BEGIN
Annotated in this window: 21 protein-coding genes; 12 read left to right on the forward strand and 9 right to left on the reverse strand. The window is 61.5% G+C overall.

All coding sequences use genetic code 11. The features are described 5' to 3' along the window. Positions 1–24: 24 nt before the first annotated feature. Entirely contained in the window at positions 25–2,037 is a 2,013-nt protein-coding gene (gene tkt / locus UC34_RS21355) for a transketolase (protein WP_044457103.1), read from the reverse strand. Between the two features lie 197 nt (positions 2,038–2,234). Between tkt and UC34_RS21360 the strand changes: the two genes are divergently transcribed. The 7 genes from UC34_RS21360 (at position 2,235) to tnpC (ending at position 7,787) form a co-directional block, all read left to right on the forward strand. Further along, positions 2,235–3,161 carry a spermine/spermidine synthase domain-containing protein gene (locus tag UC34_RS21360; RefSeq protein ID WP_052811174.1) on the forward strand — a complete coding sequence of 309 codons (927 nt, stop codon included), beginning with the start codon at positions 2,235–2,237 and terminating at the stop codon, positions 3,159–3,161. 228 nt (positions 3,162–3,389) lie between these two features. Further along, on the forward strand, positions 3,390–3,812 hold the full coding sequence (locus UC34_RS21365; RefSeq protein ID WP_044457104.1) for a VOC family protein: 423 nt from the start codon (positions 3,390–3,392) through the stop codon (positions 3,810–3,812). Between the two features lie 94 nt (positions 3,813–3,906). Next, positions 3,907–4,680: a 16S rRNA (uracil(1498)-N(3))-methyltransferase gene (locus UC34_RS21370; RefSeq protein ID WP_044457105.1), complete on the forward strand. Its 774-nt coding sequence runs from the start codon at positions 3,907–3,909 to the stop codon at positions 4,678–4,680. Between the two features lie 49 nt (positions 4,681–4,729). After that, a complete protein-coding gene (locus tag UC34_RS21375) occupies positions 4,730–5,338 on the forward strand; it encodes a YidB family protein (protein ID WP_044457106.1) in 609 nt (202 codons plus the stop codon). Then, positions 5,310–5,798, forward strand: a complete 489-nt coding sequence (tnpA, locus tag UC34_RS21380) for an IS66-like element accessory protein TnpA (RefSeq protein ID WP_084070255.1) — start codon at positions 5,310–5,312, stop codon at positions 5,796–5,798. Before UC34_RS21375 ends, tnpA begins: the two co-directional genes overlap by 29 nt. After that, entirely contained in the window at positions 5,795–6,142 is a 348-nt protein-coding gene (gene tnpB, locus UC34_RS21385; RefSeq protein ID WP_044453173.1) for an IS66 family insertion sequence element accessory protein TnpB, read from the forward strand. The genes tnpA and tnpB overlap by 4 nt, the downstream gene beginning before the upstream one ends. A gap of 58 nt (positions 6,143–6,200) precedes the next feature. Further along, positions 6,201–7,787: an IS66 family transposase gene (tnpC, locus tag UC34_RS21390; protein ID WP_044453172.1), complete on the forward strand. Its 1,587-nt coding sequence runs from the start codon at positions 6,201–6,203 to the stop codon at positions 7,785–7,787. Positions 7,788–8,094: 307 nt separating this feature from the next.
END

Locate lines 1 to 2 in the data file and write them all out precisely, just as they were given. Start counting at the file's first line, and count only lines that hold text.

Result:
Annotated in this window: 21 protein-coding genes; 12 read left to right on the forward strand and 9 right to left on the reverse strand. The window is 61.5% G+C overall.

All coding sequences use genetic code 11. The features are described 5' to 3' along the window. Positions 1–24: 24 nt before the first annotated feature. Entirely contained in the window at positions 25–2,037 is a 2,013-nt protein-coding gene (gene tkt / locus UC34_RS21355) for a transketolase (protein WP_044457103.1), read from the reverse strand. Between the two features lie 197 nt (positions 2,038–2,234). Between tkt and UC34_RS21360 the strand changes: the two genes are divergently transcribed. The 7 genes from UC34_RS21360 (at position 2,235) to tnpC (ending at position 7,787) form a co-directional block, all read left to right on the forward strand. Further along, positions 2,235–3,161 carry a spermine/spermidine synthase domain-containing protein gene (locus tag UC34_RS21360; RefSeq protein ID WP_052811174.1) on the forward strand — a complete coding sequence of 309 codons (927 nt, stop codon included), beginning with the start codon at positions 2,235–2,237 and terminating at the stop codon, positions 3,159–3,161. 228 nt (positions 3,162–3,389) lie between these two features. Further along, on the forward strand, positions 3,390–3,812 hold the full coding sequence (locus UC34_RS21365; RefSeq protein ID WP_044457104.1) for a VOC family protein: 423 nt from the start codon (positions 3,390–3,392) through the stop codon (positions 3,810–3,812). Between the two features lie 94 nt (positions 3,813–3,906). Next, positions 3,907–4,680: a 16S rRNA (uracil(1498)-N(3))-methyltransferase gene (locus UC34_RS21370; RefSeq protein ID WP_044457105.1), complete on the forward strand. Its 774-nt coding sequence runs from the start codon at positions 3,907–3,909 to the stop codon at positions 4,678–4,680. Between the two features lie 49 nt (positions 4,681–4,729). After that, a complete protein-coding gene (locus tag UC34_RS21375) occupies positions 4,730–5,338 on the forward strand; it encodes a YidB family protein (protein ID WP_044457106.1) in 609 nt (202 codons plus the stop codon). Then, positions 5,310–5,798, forward strand: a complete 489-nt coding sequence (tnpA, locus tag UC34_RS21380) for an IS66-like element accessory protein TnpA (RefSeq protein ID WP_084070255.1) — start codon at positions 5,310–5,312, stop codon at positions 5,796–5,798. Before UC34_RS21375 ends, tnpA begins: the two co-directional genes overlap by 29 nt. After that, entirely contained in the window at positions 5,795–6,142 is a 348-nt protein-coding gene (gene tnpB, locus UC34_RS21385; RefSeq protein ID WP_044453173.1) for an IS66 family insertion sequence element accessory protein TnpB, read from the forward strand. The genes tnpA and tnpB overlap by 4 nt, the downstream gene beginning before the upstream one ends. A gap of 58 nt (positions 6,143–6,200) precedes the next feature. Further along, positions 6,201–7,787: an IS66 family transposase gene (tnpC, locus tag UC34_RS21390; protein ID WP_044453172.1), complete on the forward strand. Its 1,587-nt coding sequence runs from the start codon at positions 6,201–6,203 to the stop codon at positions 7,785–7,787. Positions 7,788–8,094: 307 nt separating this feature from the next.